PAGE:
Review: PSB Imagine W3 soundbar and W1 on-wall speaker Page 3
• W3 left/right 113 Hz to 20 kHz ±4.1 dB, ±2.9 dB to 10 kHz
• W3 center 107 Hz to 20 kHz ±4.9 dB, ±2.9 dB to 10 kHz
• W1 108 Hz to 20 kHz ±6.4 dB (±3.8 dB freestanding), ±6.4 dB to 10 kHz (±3.0 dB freestanding)
• sub 27 to 157 Hz ±3.0 dB
Sensitivity (2.83 V @ 1 meter, 300 Hz to 10 kHz)
• W3 left/right 83.1 dB
• W3 center 86.5 dB
• W1 85.5 dB (on-wall)
• W3 left/right 5.2/8 ohms
• W3 center 5.0/8 ohms
• W1 5.4/8 ohms
Bass output, subwoofer (CEA-2010A standard)
• Ultra-low bass (20-31.5 Hz) average: 103.7 dB
20 Hz 86.8 dB
25 Hz 100.7 dB
31.5 Hz 110.3 dB
• Low bass (40-63 Hz) average: 120.9 dB
40 Hz 118.2 dB L
50 Hz 120.2 dB L
63 Hz 123.5 dB L
• W1 50 Hz at 94.2 dB
• W3 center 50 Hz at 88.6 dB
I measured the W1’s frequency response with the speaker attached to a 2-by-4-foot baffle that mounts on a custom stand atop my measurement turntable. The baffle, which is surrounded by foam to absorb diffraction from the baffle edges, simulates the effect of on-wall mounting. Unfortunately, the W3 soundbar was too long to fit the baffle, so I placed it atop my usual 2-meter-high measurement stand. In both cases, the Audiomatica MIC-01 measurement microphone was positioned 2 meters from the tweeter. These measurements used quasi-anechoic technique to eliminate the effects of reflections from nearby objects; a thick pile of attic insulation absorbed sound reflections from the ground. I averaged the measurements at 0°, ±10°, ±20°, and ±30° and smoothed them to 1/12th octave. Bass response was measured by close-miking the woofers and passive radiators, then summing their responses and splicing them to the quasi-anechoic response at 180 Hz. To measure the frequency response of the SubSeries 200 subwoofer, I used ground plane technique with the microphone on the ground 2 meters from the sub; this was smoothed to 1/3rd octave. Results are normalized to 0 dB at 1 kHz, except for the sub response, which is normalized to peak at +3 dB. Grilles were left on for all measurements. All frequency response measurements were made with a Clio 10 FW audio analyzer then imported into a LinearX LMS analyzer for post-processing.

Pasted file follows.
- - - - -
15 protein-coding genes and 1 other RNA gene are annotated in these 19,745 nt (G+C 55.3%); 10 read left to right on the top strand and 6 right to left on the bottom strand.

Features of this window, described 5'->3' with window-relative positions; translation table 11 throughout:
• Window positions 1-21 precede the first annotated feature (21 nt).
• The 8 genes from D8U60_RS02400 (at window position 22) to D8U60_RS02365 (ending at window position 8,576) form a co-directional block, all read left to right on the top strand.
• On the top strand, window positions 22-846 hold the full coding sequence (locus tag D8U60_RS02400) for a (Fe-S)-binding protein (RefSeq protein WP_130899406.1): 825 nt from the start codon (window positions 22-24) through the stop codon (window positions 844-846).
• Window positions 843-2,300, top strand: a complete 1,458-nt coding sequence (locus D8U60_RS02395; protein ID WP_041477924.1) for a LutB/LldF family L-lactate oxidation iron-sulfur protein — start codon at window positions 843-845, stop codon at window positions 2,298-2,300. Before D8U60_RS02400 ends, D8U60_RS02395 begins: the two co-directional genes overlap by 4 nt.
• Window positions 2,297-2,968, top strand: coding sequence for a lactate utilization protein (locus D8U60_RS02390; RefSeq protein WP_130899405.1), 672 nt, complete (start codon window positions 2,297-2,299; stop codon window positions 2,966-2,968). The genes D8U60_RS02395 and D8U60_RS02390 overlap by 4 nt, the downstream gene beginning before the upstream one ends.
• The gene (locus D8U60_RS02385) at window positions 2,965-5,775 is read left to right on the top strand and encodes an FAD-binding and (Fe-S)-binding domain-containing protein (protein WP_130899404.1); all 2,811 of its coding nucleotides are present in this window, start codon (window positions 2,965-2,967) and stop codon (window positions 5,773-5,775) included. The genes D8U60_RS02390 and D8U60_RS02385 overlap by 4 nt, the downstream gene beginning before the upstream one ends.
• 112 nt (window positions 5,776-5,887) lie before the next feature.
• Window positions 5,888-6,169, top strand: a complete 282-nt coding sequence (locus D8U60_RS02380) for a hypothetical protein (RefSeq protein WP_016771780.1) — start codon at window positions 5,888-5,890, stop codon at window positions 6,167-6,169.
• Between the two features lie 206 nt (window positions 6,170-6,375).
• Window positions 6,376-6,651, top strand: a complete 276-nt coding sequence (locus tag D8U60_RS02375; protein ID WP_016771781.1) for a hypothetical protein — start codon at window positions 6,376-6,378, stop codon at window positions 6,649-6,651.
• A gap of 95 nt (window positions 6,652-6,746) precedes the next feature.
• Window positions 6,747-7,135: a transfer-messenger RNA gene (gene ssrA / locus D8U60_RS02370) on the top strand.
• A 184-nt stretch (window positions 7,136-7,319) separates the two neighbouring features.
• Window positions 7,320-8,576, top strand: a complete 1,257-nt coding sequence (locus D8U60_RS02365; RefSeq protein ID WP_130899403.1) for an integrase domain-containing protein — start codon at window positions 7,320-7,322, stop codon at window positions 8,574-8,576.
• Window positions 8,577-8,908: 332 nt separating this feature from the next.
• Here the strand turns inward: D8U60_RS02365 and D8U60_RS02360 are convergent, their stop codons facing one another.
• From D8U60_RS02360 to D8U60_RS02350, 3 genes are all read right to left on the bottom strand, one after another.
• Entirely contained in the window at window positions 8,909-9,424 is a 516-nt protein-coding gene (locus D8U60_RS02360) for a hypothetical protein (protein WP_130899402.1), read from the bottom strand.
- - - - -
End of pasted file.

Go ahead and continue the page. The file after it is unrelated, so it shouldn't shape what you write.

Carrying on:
The responses of the W3 and W1 measure about the same. The W1 and all channels of the W3 show a mild dip in the upper mids/lower treble, typically 2 to 3 dB, from about 1.8 to 3.8 kHz. All show a downward tilt in the treble response, which suggests sound that’s a little on the “soft and forgiving” side. All show a big peak at 17 kHz, likely the result of either a tweeter resonance or maybe a reflection between the front baffle and the perforated metal grille.
Obviously, the W1 shows a big 10-dB dip at 640 Hz, which is the result of mounting the speaker on the baffle for measurement. Wall-mounting the W3 would produce a similar effect. The bass boost of roughly 6 dB at 200 Hz is also likely the result of the baffle; the W3 shows a similar but much milder bump of about 3 dB.
Off-axis response of the W1 is excellent when the speaker is mounted vertically, with just a smooth treble rolloff and no significant midrange response anomalies even way out at ±60°. Off-axis response of the W3 is very good in the center channel, at least for a woofer/tweeter/woofer horizontal driver arrangement; not until you get out to ±60° do you see midrange anomalies (a dip of 10 dB at 1.5 kHz). For the left channel, the off-axis response is inconsistent from side to side, which is expected because the relative distances between the woofer and the mike and between the tweeter and the mike change as you move off-axis: It’s smooth on the right side, but it dips down 12 to 16 dB between 2 and 3.2 kHz on the left side.
Impedance and sensitivity of all models are high enough that any receiver should be able to drive them to high levels. The W1 drops to a low of 5.4 ohms/–6° phase at 235 Hz. The W3’s left channel minimum is 5.2 ohms/–18° at 240 Hz, while its center channel minimum is 5.0 ohms/–5° at 265 Hz. Note that the W1’s sensitivity measurement is artificially boosted by an average of approximately 3 dB due to being mounted on a baffle for the measurements. Also note that the W3’s measurements were taken with no boundaries near; expect an added 2 to 4 dB for in-room use, and another 3 dB or so if you wall-mount it.
I did CEA-2010 output measurements for the SubSeries 200 subwoofer. I also used the same technique to get the bass-limits measurements for the W3 (center channel only) and the W1, with the speakers sitting on the ground and powered by an Outlaw Model 2200 amplifier. Sub measurements were taken at 3 meters, then scaled up so that they are equivalent to 1-meter results. An L next to a measurement indicates that the maximum level was dictated by the subwoofer’s limiter. The sub is outstanding for its size and good for its price (especially for a brand that’s not sold direct), with a brutal output of 120+ dB at 50 and 63 Hz. It also has solid response down to 20 Hz, which is rare for a sub of this size.